As we mark the 70th anniversary of the Universal Declaration of the Human Rights this year, we need to introspect on the progress made so far in the evolution of the normative framework as well as the efficacy of methods adopted for its realization.
The landmark Vienna Declaration and Programme of Action in 1993 placed economic, social and cultural rights, including the right to development, at the same level as civil and political rights.
This is relevant in the context of implementation of the 2030 Agenda on Sustainable Development which aims at greater inclusivity, participation, non-discrimination and accountability.
Developmental priorities and societal contexts will continue to define the path that different countries take in the process to realize individual and collective rights. We must have a balanced approach to enhance capacities of duty-bearers to meet their obligations and of rights-holders to claim their rights. Undue focus on one over the other would be counter-productive.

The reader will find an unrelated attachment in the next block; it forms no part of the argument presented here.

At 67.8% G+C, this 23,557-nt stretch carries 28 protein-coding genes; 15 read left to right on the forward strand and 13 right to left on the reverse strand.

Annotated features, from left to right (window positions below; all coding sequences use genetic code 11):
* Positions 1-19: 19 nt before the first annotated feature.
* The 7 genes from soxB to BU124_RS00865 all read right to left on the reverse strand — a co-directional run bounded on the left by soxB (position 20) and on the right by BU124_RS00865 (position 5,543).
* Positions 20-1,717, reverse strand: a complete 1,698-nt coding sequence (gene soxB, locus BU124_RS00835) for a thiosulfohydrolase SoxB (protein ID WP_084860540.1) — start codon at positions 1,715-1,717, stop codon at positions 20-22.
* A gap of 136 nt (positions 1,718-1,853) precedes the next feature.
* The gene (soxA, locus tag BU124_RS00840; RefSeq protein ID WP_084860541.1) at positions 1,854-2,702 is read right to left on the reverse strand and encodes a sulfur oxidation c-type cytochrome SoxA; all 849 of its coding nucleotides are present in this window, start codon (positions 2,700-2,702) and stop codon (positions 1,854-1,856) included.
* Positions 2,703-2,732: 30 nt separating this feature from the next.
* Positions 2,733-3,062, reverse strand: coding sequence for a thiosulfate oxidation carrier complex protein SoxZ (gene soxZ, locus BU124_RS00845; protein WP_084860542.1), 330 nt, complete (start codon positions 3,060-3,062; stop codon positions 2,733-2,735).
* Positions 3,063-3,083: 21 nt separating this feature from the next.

The creation of the human rights institutions of today stems from hope and faith placed in the work of the United Nations in achieving equality and dignity for all. We witness a gradual erosion of that faith.
The debate over last couple of weeks in this Committee brings us to the fundamental question of what is the most effective approach for promotion and protection of human rights.
We need an honest appraisal of whether the international community has managed to achieve genuine improvement in human rights, by undertaking aggressive and overly intrusive methods without consultation and consent of the country concerned. Such confrontational approach has often been counterproductive, leading to politicization of human rights issues.